or using full continuous video, which we had the ability to do.

"Well, technically, these are just a series of still images, right?"

Vincent nods.

"So, technically, we're just using still images from Channel 9 and 4,

which they've given us permission to use." Vincent smiled.

One thing I thought was funny was that Channel 4 had posted our

web page address. I thought it would be hilarious if people had

seen it, logged on to our web site, and saw the big Channel 9 logo


As it turned out, Channel 9 didn't get back in touch with us

about it, so we began to figure we should just not worry about it

and just make the page our own.

I was writing quickly, working on a story about church volunteers

and four testimonials. The church story came out a little choppy

because I'd lost a few notes I'd taken and couldn't recover them.

I'd searched the newsroom frantically and never found them.

The testimonials were a little better. In fact, when I finished

I felt they were about the best things I'd written about the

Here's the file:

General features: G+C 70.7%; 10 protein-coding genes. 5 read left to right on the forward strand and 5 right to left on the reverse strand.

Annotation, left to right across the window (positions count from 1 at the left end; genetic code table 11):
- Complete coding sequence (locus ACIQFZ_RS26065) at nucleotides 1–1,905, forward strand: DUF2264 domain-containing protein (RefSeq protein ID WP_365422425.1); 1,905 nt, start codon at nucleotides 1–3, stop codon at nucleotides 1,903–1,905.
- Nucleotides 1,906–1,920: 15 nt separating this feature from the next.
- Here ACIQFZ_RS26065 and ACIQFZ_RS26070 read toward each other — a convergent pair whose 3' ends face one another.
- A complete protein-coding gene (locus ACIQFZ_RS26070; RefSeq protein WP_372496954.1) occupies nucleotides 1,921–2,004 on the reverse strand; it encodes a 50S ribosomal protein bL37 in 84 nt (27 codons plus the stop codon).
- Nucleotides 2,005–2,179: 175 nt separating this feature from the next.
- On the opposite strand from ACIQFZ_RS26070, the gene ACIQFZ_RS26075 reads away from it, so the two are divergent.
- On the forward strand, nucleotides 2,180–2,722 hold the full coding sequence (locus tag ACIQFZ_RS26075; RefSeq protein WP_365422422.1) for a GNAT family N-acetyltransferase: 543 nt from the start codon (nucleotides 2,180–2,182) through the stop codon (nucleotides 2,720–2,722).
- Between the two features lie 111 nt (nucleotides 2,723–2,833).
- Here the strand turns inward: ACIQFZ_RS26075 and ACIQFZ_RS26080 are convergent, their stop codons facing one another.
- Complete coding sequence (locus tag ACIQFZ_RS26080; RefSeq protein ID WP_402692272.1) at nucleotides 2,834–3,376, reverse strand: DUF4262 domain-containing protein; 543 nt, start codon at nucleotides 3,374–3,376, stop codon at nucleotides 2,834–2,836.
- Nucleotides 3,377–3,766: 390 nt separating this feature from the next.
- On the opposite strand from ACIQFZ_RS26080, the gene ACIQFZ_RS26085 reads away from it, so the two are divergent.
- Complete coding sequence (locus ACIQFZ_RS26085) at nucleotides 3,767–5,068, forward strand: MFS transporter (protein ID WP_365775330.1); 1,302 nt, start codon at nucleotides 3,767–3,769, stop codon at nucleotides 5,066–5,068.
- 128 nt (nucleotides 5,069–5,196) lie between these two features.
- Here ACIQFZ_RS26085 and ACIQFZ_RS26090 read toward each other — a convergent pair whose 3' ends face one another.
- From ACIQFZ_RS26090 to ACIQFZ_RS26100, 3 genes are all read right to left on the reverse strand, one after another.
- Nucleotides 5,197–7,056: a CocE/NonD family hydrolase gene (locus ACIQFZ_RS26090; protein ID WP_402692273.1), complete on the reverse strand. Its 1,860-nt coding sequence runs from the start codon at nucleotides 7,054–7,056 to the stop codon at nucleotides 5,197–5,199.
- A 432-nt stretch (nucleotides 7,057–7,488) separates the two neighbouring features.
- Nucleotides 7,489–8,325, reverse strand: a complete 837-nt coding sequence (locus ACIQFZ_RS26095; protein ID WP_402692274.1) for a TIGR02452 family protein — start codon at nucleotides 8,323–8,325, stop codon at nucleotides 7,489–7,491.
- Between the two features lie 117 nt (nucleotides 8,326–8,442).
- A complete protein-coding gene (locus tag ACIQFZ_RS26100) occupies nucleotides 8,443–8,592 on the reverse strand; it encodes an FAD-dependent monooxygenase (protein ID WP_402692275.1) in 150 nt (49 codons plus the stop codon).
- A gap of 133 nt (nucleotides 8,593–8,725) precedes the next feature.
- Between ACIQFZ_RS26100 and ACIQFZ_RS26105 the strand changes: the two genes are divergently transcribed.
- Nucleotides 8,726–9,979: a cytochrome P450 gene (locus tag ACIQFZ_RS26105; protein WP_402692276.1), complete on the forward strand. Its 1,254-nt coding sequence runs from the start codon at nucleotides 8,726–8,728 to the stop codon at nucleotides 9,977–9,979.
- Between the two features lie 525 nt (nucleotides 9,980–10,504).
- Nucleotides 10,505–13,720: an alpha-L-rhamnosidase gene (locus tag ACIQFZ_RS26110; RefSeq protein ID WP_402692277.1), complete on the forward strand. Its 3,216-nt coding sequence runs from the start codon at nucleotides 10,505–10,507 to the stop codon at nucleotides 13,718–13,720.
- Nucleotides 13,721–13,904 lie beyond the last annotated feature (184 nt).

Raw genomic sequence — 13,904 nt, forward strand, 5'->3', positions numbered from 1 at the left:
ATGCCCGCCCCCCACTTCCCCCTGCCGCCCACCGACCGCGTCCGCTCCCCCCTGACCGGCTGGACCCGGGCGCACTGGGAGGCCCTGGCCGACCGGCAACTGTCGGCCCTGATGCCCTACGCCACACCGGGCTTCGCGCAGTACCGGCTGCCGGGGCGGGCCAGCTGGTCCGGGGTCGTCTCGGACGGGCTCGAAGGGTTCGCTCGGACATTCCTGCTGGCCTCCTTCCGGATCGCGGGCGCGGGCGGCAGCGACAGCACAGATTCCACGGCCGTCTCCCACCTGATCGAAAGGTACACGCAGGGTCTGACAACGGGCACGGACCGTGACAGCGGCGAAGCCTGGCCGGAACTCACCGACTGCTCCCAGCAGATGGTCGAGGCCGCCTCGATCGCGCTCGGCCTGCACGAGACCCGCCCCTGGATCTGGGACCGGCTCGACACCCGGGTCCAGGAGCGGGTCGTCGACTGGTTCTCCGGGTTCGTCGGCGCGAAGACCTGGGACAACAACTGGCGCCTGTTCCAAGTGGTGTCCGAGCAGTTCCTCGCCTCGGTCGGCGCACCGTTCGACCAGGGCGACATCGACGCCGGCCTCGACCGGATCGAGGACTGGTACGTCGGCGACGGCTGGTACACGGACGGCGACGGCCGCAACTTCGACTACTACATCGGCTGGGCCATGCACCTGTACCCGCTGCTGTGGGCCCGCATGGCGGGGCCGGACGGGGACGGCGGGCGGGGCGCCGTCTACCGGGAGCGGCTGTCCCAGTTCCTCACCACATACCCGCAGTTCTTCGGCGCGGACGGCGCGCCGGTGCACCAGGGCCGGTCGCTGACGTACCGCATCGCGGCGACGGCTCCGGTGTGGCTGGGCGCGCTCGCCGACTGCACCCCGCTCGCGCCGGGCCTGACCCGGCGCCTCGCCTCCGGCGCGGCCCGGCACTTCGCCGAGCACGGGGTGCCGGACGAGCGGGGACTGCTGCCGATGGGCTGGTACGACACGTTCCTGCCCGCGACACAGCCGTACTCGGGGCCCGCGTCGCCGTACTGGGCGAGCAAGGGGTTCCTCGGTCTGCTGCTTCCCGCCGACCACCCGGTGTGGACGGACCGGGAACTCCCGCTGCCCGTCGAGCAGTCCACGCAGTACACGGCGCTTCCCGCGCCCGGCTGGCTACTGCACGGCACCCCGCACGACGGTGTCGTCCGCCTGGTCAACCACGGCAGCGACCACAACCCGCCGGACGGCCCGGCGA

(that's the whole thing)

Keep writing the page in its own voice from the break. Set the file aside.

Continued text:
I ordered the pizza for Mas'ood and crew Channel 4 had been too

dickish to pay for. It arrived and we all ate.

My parents came by with a bunch of 2-liter drinks and my clothes.

Everyone thanked them profusely and they left quickly, knowing how

much work I had to do.

Tom came back from downtown. He'd brought back color photos

that he'd taken with the telephoto lens of a guy from the Dallas

Morning News. Fantastic.

They were incredibly close shots where you could see individual

workers in the building.

The testimonials were coming out quickly and Joy was loving


We settled in at the backshop and Michelle and I helped edit.